That Time of Giving and Receiving

Fourth Sunday in Lent
[31] 1 Samuel 16:1b, 6-7, 10-13a
Psalm 23:1-3a, 3b-4, 5, 6
Ephesians 5:8-14
John 9:1-41 or 9:1, 6-9, 13-17, 34-38

While journeying through this time of Lent, it is easy to be blinded by redundant schedules of everyday life. While the man in today’s Gospel was physically blinded, we can be spiritually blinded.  From school to work to the numerous organizations one can choose to participate it, it may slowly start to wear a person down.  The weight of everyday activities may block what is most important in life: God.

Personally, I have to strive with my relationship with Christ, especially in this time of Lent.  In this way, I see that giving up an addiction of this world has helped me to remember Christ’s Passion and contemplate on his self giving love. This semester, I gave up sodas in which I relied for my caffeine and my energy.  It has been a struggle because any time that I started getting tired in my day, I would turn to soda as a pick me up.  Now, instead of grabbing for that quick fix, I reflect on the fact that Jesus gave up his life for us.

The Gospels this Sunday also reminded me that we are called to be humble in our faith and to achieve humility so that we may love God fully. For when the Pharisees questioned the blind man, they asked, “You were born totally in sin, and are you trying to teach us?” It is a difficult sin to overcome, that of pride. In a world that strives for a perfection that only exists in Christ, it is easy to judge another.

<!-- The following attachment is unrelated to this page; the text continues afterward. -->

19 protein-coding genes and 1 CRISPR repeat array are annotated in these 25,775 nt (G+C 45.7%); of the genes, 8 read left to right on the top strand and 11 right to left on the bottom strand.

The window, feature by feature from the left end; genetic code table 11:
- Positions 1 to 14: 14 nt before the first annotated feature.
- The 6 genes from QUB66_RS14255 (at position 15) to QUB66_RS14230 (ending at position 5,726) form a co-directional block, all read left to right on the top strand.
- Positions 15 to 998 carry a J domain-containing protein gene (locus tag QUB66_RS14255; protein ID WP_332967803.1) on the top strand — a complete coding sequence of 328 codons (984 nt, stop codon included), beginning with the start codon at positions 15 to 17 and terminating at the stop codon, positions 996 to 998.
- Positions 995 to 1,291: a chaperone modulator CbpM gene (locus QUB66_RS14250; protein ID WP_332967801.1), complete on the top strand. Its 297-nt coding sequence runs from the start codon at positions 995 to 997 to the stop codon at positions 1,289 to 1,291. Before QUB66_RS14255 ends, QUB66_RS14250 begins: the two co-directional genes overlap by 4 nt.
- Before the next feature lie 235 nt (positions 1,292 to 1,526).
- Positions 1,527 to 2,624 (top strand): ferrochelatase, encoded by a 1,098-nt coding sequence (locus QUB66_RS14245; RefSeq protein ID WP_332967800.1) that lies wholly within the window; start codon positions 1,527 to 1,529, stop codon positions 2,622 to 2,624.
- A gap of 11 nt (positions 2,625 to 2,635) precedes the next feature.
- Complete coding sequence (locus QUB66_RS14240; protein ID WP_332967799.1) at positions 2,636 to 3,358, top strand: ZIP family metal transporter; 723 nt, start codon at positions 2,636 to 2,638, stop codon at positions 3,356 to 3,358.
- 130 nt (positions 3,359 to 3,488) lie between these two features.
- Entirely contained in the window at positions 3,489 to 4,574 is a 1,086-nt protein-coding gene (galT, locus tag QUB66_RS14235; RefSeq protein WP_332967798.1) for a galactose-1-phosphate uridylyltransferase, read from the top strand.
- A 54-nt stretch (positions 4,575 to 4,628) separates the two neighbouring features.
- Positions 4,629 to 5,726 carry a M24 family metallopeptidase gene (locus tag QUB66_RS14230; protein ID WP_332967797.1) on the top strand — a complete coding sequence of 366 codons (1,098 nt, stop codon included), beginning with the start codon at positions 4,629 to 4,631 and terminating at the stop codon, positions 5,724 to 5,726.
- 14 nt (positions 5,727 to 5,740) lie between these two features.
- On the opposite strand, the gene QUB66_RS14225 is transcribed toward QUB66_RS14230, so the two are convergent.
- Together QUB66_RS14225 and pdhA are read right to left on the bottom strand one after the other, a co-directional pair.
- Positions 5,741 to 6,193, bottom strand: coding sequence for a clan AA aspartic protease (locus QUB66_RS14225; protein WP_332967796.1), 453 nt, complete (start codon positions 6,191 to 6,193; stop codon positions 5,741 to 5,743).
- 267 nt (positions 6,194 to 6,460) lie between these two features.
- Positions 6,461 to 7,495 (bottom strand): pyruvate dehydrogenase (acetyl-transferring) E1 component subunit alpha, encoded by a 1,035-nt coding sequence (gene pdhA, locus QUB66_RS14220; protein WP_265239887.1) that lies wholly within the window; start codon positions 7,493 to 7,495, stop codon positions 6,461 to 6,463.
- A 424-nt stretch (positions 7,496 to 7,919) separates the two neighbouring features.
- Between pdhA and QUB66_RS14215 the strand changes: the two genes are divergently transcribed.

It is not in the Christian ideal to stand before others on a higher platform just because one prays more or one attends church regularly.  It is Christian to walk right beside our brothers, acknowledge or downfalls and our failures, and to humbly ask for God’s help, for there is nothing that we can achieve if it not be for Him.  The next time you take that breath to say a negative comment about your brother or sister, remember what Jesus has taught us, “I came into this world for judgment so that those who do not see might see, and those who do see might become blind.”

Marquielle Orwat is a second-year Marketing major and a student minister with University Ministry, where she serves on the Educating for Justice Ministry team.  She is currently the Secretary of the Catholic Student Group, a member of Catholic Daughters of the Americas, a singer for the Bridge Praise and Worship Band, and Philanthropy Executive Chair for the Delta Zeta Sorority. She is originally from Albuquerque, New Mexico.

About bhalderman

A Marianist brother who works as the University Minister for Social Justice and as adjunct faculty in the department of Sociology at St. Mary's University. Brian holds a Masters in Social Work and a Bachelors of Arts in Religious Studies.

Posted on April 3, 2011, in Lenten Reflections. Bookmark the permalink. Leave a comment.

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